Report: 20 Percent of Pa. Bridges Are Structurally Deficient
About 20 percent of bridges in Pennsylvania are structurally deficient, according to a new report from The American Road & Transportation Builders Association.
The ARTBA, a Washington, D.C.-based national transportation construction trade group, analyzed federal data to compile its annual report on the nation’s structurally deficient bridges, so-called when at least one major structure on the bridge is labeled as “poor” or worse.
Pennsylvania came in second when ranked among states with the most structurally deficient bridges, placing only behind Iowa, which claims 4,968 of them, according to the organization. The report found the Keystone State to have 4,506.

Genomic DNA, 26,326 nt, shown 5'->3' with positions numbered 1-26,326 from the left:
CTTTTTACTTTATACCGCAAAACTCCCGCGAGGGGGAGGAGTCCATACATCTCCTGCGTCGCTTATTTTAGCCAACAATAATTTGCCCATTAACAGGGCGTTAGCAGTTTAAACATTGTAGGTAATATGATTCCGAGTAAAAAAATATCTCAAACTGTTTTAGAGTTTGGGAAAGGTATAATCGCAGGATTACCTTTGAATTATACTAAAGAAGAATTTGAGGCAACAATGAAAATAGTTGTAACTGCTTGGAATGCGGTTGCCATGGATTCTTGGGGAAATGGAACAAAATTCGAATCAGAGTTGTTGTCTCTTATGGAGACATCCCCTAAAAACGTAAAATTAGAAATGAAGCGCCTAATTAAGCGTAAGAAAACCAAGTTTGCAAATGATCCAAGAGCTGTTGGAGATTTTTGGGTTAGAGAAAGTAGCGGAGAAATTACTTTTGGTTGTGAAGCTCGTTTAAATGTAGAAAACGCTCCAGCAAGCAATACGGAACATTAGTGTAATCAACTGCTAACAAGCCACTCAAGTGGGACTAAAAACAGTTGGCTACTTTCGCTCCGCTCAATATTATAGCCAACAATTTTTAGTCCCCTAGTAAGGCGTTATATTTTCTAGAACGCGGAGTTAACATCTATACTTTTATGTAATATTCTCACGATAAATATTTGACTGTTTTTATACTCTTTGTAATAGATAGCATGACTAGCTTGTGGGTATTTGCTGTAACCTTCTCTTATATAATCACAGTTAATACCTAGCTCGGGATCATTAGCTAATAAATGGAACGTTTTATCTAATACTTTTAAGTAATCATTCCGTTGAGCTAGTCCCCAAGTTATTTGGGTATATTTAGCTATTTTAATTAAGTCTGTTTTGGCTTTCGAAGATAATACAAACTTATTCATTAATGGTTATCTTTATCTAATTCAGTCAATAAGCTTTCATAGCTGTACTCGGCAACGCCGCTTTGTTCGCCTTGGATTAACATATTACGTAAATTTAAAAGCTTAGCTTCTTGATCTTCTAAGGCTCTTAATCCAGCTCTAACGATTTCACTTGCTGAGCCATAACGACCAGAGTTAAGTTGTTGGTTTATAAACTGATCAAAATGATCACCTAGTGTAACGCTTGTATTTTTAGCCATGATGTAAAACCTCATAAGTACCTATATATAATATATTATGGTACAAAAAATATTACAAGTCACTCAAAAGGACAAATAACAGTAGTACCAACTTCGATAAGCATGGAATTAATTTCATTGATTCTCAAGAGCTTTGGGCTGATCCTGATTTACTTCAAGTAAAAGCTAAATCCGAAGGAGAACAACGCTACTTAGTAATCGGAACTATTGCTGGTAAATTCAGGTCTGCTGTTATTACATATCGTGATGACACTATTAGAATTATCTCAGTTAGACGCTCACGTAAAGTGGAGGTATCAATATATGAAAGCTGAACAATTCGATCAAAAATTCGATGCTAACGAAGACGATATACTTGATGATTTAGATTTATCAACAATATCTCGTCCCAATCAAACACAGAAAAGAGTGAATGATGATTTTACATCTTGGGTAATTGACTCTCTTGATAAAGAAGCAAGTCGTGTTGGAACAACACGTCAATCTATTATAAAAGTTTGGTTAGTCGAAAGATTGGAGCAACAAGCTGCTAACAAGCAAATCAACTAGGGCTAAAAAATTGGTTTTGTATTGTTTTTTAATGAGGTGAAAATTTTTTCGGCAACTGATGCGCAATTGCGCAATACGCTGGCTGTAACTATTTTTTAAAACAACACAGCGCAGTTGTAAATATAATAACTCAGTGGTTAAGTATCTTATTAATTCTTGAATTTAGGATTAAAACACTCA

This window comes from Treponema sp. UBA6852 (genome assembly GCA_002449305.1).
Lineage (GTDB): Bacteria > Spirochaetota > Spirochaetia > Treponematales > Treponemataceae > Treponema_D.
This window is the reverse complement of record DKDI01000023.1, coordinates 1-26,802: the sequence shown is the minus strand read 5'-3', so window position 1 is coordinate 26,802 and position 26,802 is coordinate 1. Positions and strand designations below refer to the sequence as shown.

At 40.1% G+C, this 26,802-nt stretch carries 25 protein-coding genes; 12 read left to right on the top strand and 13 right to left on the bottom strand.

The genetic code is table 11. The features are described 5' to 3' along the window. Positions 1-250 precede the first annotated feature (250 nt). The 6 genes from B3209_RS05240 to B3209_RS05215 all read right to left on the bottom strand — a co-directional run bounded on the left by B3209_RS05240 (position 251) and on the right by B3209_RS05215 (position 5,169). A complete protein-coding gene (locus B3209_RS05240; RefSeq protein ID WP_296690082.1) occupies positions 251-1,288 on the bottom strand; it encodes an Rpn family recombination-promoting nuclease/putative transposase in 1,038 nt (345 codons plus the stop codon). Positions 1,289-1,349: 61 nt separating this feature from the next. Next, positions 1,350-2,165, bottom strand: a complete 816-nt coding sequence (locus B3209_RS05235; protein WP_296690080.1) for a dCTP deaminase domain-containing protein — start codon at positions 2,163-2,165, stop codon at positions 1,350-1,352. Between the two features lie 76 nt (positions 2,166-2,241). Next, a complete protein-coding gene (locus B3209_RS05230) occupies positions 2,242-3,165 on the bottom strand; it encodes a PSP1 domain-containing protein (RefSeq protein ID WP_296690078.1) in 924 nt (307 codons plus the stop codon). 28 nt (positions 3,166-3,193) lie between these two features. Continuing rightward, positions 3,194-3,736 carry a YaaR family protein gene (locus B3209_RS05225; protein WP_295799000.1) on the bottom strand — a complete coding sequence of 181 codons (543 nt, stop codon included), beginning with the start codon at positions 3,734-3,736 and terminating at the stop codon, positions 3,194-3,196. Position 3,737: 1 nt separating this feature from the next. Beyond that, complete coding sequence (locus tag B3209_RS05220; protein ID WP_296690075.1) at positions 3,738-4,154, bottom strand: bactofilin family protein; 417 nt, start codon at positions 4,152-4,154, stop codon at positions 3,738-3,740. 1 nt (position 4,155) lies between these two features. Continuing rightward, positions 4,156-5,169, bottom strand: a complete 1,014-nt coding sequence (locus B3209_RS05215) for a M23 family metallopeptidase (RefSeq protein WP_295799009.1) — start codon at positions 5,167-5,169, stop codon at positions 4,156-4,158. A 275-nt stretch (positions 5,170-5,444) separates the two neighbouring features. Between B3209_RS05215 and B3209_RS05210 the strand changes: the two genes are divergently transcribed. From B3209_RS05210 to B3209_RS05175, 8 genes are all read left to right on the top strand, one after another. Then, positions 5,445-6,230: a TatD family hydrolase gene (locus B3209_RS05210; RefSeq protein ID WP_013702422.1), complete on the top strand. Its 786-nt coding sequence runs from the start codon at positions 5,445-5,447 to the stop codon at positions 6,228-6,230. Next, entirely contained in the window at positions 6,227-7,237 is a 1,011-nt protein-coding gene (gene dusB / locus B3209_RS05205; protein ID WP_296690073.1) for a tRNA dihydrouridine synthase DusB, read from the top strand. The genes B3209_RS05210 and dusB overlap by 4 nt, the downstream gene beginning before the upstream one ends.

On the bright side, that number dropped by more than 275 since 2016, when ARTBA found Pennsylvania to have 4,783 structurally deficient bridges.
On the downside, top 15 most-travelled structurally deficient bridges in the state all belong to I-95, including stretches near Frankford, Aramingo and Cottman avenues in Fishtown, Frankford and Tacony.
According to McClatchy, a list of 50 “Emergency & National Security Projects” reportedly leaked from President Donald Trump’s administration includes plans to repair the I-95 bridges. There’s been little progress on that front, though, which would reportedly cost $8 billion.
Throughout the last 10 years, the state has constructed 2,050 new bridges and reconstructed about 1,925 bridges, according to the ARTBA, which found that the federal government supported about $7.5 billion worth of capital improvements on about 3,330 bridges between 2005 and 2014.
To fix the state’s estimated 12,000 bridges in need of repair would reportedly cost about $12 million.
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